What Men Want ($2,700,000)

Happy Death Day 2U ($2,516,000)

Next weekend is once again all about Marvel as their latest superhero solo film, Captain Marvel, will be appearing in 4,100 theaters.

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Review: “Captain Marvel” is a Solidly Sensational Sci-Fi Adventure

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Captain Marvel joins the ranks of the Marvel Cinematic Universe in a much different way. She slides into the MCU via a twisty sci-fi adventure of the 1990s, before the Avengers were formed. And though the film does serve as a strong bridge picture that answers a few more questions about the Marvel universe, the film quickly becomes its own thing and gives its hero a real identity as the powerful addition to the superhero ensemble.

Brie Larson plays Carol Danvers, a woman not sure if she’s a human pilot of Earth or a soldier of the Kree empire’s Starforce. There’s little time to explore these conflicting visions she’s having when there’s special energy powers to control and a war being waged against the shape-shifting Skrull alien creatures. A detour to 1990s Earth gives her a bit of time to find out more while also hunting down some more Skrulls, leading to some interesting scenarios when combatting aliens that could look like old ladies.

Marvel Studios’ CAPTAIN MARVEL..Captain Marvel (Brie Larson) ..Photo: Film Frame..©Marvel Studios 2019

Carol’s landing on Earth leads to treading down familiar Marvel timeline territory as well as evoking plenty of dated 1990s bits. What started drawing me into the picture was how the film holds itself back from the obvious. The 1990s setting is used for some gags of video stores and Windows 95, sure, but never goes the extra mile of becoming an aggravating reference fest, keeping a certain vibe the way Guardians of the Galaxy embraced the 1970s and 1980s. And just like that film, there’s a nostalgic soundtrack to boot, with choice tracks for just the right cue.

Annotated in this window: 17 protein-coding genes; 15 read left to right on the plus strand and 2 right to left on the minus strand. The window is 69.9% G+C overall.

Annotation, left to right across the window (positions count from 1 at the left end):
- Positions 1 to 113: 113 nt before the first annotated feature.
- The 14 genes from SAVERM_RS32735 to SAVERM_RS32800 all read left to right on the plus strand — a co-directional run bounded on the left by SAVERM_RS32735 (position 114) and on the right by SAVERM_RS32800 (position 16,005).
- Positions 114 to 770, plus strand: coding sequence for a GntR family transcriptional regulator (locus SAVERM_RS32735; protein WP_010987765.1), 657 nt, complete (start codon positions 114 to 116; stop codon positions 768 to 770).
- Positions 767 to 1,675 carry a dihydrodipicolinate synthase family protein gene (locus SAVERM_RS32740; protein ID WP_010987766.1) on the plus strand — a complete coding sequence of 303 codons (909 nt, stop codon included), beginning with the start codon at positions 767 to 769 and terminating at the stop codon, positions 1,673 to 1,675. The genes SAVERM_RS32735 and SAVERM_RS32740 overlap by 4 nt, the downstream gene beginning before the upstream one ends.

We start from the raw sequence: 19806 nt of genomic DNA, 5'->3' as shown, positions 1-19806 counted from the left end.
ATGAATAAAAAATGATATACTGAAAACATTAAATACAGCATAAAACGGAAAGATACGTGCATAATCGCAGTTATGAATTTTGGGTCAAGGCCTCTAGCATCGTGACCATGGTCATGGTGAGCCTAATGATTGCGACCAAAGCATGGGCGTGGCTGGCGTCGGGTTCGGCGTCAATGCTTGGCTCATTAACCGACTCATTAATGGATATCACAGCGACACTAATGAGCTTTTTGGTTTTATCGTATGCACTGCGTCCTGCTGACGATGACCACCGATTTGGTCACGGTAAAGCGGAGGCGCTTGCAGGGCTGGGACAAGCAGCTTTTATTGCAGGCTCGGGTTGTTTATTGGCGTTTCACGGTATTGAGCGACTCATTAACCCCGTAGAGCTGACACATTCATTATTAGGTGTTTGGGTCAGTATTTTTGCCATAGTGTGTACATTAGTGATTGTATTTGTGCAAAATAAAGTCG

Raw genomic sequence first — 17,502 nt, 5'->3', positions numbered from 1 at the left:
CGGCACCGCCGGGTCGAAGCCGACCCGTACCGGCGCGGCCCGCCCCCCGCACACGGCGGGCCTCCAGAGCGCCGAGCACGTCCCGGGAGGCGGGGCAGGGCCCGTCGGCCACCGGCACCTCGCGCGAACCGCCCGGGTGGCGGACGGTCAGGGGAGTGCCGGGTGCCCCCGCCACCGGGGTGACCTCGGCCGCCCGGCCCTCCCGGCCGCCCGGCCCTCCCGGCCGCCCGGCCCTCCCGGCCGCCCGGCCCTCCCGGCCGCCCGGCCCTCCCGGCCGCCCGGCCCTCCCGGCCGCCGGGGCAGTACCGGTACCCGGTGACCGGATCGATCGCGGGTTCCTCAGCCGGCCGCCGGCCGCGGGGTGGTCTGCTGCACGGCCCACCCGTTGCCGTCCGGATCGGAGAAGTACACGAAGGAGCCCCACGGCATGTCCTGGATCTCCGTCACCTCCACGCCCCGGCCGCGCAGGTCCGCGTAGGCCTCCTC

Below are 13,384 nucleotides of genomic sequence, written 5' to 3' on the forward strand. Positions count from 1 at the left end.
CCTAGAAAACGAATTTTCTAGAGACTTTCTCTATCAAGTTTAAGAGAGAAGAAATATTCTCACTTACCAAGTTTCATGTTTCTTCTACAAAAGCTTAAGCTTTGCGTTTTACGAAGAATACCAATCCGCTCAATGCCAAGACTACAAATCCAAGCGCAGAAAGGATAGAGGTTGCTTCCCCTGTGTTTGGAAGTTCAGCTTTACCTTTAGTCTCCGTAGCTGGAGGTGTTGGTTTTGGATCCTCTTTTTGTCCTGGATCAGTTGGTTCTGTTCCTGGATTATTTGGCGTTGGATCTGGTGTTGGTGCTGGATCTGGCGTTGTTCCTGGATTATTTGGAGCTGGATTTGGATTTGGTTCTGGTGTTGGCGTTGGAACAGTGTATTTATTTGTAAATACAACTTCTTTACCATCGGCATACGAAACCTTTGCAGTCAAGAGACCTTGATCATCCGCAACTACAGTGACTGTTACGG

Samuel L. Jackson pops up in the film as a younger Nick Fury with his two eyes still intact. He teams up with Carol in her intergalactic spy adventure and thankfully never goes to the booming lengths he was known for that decade. And the filmmakers could have easily made this younger Fury go full Die Hard 3 or Pulp Fiction but he never does, always keeping that cool persona he has been known for in the Marvel Cinematic Universe.

Marvel Studios’ CAPTAIN MARVEL..L to R: Att-Lass (Algenis Perez Soto), Captain Marvel (Brie Larson) and Minn-Erva (Gemma Chan)..Photo: Film Frame..©Marvel Studios 2019

But the one aspect that is never shunned and built up grandly is the aspect of female empowerment. Danvers is established as a woman who doesn’t have a clear identity or mindful nature of galactic politics and has to build herself up when she realizes she may be a very powerful pawn in a big game of intergalactic chess. Her memories are that of always being told to back off from non-traditional activities for girls and, sure enough, she rises up to become the smirking and energy-shooting hero when the final piece of her character puzzle is pieced together. It’s just unfortunate that the film spends so much time doing the building amid a twisty sci-fi spy story that Brie never gets a moment to shine as brightly as she could, despite a very enthusiastic third-act closer.

If we’re being blunt, no, Captain Marvel doesn’t quite have the same gravity to be a cultural milestone of a comic book movie. Where others have pointed to Black Panther as not the first the most insightful and cultural of black-led superhero movies, I doubt many will look towards Captain Marvel as the grandest of female-led comic book movies, making its motives known with the power and subtlety of a supernova. But, in terms of what the film is aiming towards, it doesn’t have to prove anything to anyone and that’s perhaps the point. I just wish that Captain Marvel’s astounding powers to destroy starships and aliens had a much bigger punch for a picture that wants to obliterate the glass ceiling and merely cuts a narrow hole within the MCU. It’s a nice hole, mind you, and still weaves a capable and compelling sci-fi adventure with a surprisingly more engaging finale than most Marvel solos.